Every day after school you ask your son the same thing--“how was school?”--and every day he says the same thing—“fine.” That word usually translates into one of two things, either nothing monumental happened that he needs to tell you about at that exact moment or something did happen but he’s going to wait to tell you when he’s ready. And that could be anytime between now and a random time in the future.
So you take the “fine” and hope that things are going more or less smoothly.
Then one night, as you’re putting him to bed, that random time comes up.
As you’re brushing the hair out of his face and leaning down to kiss him goodnight he looks into your eyes and reveals a piece of himself.
He tells you, in his small shaky voice, that his friend doesn’t want to talk to him anymore. Your heart starts beating faster and you can feel the heat rising to your face. All the memories of your childhood rejections and friendship headaches flood back and you instantly feel a sharp pain in your soul. You are angry and sad. You want to take away his pain, ask him a hundred questions, figure out what happened….just do something. But instead of overreacting, you stay calm and listen.
He goes on.
He tells you in a choked, trembling voice, that now that he and his friend are not in the same class, his friend--the same one he’s been friends with since they were little boys--doesn’t say hello to him in the lunch line-up.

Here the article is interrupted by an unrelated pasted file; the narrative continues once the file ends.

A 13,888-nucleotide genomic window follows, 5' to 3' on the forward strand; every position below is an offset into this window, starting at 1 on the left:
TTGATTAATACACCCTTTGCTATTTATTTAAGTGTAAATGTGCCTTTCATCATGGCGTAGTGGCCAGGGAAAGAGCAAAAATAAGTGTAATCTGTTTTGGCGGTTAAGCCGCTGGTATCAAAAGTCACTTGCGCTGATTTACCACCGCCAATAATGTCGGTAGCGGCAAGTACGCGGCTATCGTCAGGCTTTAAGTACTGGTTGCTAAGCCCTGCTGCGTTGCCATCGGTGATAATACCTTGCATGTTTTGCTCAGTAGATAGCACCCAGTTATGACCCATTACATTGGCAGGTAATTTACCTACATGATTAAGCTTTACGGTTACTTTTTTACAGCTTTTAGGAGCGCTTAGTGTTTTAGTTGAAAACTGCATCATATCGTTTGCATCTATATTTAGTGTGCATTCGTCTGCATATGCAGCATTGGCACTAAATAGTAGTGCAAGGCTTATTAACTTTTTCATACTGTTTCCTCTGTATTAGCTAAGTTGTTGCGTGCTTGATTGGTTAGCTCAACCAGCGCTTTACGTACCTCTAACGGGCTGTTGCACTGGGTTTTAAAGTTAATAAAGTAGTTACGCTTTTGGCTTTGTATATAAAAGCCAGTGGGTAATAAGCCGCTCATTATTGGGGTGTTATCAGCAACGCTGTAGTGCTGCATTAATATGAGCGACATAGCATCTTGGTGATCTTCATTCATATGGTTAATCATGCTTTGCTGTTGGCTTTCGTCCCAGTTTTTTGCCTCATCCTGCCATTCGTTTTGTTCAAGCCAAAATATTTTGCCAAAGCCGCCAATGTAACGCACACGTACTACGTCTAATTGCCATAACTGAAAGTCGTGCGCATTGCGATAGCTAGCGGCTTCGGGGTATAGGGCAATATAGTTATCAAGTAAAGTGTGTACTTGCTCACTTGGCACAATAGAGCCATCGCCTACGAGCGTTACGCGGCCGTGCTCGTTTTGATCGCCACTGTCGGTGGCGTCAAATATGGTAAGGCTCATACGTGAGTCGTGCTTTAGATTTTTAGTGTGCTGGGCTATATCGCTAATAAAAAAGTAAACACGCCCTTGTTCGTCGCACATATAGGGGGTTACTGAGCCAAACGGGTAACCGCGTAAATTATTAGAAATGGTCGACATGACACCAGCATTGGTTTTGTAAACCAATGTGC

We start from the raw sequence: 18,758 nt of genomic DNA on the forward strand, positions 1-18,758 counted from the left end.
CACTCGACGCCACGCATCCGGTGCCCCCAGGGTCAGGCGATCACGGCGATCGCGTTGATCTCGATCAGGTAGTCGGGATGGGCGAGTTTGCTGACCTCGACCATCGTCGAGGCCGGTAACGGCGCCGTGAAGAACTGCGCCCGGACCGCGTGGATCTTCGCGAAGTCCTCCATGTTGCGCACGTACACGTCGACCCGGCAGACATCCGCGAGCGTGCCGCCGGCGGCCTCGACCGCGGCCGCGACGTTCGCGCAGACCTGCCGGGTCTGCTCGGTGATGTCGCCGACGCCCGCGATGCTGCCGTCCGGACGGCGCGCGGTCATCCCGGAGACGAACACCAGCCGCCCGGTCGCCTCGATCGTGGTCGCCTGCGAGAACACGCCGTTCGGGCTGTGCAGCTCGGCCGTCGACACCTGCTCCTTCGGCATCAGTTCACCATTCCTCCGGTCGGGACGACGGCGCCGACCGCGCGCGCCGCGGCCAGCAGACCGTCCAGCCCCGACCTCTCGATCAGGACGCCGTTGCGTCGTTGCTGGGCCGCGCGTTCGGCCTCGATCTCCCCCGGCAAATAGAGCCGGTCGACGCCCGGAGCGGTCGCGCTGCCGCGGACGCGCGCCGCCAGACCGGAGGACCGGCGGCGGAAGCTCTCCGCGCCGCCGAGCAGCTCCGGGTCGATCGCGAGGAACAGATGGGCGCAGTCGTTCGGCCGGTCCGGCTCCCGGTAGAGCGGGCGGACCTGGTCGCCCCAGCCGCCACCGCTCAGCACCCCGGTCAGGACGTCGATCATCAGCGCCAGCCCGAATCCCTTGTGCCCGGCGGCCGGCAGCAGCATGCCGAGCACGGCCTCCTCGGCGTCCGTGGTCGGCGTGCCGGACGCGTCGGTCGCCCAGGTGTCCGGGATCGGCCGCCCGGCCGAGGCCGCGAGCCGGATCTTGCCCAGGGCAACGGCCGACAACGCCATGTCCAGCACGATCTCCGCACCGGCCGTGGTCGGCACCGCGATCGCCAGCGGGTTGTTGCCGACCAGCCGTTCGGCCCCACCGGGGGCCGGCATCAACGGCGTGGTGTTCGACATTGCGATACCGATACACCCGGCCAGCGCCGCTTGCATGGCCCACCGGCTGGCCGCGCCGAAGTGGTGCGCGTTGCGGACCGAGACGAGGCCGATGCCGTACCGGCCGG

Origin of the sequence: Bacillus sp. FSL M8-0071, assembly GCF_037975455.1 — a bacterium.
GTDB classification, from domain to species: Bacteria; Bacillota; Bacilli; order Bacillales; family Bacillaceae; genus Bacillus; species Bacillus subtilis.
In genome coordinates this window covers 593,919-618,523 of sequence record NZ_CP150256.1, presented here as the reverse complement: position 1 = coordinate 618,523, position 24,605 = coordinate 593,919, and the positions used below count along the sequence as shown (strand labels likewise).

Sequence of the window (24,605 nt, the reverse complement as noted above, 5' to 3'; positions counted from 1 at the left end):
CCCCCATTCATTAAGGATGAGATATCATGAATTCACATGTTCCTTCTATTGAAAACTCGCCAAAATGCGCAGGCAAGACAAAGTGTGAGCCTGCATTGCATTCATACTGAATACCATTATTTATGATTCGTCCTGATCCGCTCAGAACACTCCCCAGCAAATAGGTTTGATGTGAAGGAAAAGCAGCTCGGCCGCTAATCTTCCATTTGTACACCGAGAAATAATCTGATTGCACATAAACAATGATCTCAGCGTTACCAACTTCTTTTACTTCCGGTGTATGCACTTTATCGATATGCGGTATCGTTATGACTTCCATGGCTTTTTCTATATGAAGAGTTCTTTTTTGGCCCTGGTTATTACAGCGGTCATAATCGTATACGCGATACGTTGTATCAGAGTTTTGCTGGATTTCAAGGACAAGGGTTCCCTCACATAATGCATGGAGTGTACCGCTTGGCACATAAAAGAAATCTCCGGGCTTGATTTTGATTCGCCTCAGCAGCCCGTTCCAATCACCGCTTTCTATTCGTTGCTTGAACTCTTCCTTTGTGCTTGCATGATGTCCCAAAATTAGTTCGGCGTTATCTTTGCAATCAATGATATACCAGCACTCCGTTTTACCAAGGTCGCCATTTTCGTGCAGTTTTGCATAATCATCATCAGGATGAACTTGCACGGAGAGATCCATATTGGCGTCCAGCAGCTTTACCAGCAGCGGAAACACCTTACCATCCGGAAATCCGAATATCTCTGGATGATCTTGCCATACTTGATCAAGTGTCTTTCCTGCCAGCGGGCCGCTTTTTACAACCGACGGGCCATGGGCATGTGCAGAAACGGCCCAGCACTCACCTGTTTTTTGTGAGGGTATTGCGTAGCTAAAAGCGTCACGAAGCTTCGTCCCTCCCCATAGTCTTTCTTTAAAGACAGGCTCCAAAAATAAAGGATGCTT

That’s when you see the tears streaming into his pillow.
Suddenly you hate his friend with every fiber of your being. The same boy who you’ve had over to your house dozens of times and you adored is now your enemy. He’s the one that has broken your baby’s heart and at this moment you can’t imagine how you will ever forgive him for that.
You struggle to find the right words to comfort your son and help him deal with this friendship struggle, which you know is just one of many to come. You want…need…the perfect words.
You take him in your arms and kiss each tear soaked eye and tell him that it’s going to be okay. You tell him that you love him, that there is nothing wrong with him and that his friendship with his friend will be fine. You explain that the first week of school can be tough and that his friend is probably just trying to make friends in his new class, just like he is, and with the confusion of the first days of school his friend probably didn’t even see him in line. You reassure him that his friends love him and tell him that he should try again tomorrow to say hello to his buddy.
Then you tuck him into his bed, give him a few more kisses and say goodnight.
As you walk out of his room, you realize that even though you probably didn’t say the perfect words, you’re just happy that you were there to hold your baby in your arms and comfort him when he decided it was time to tell you his version of “fine.”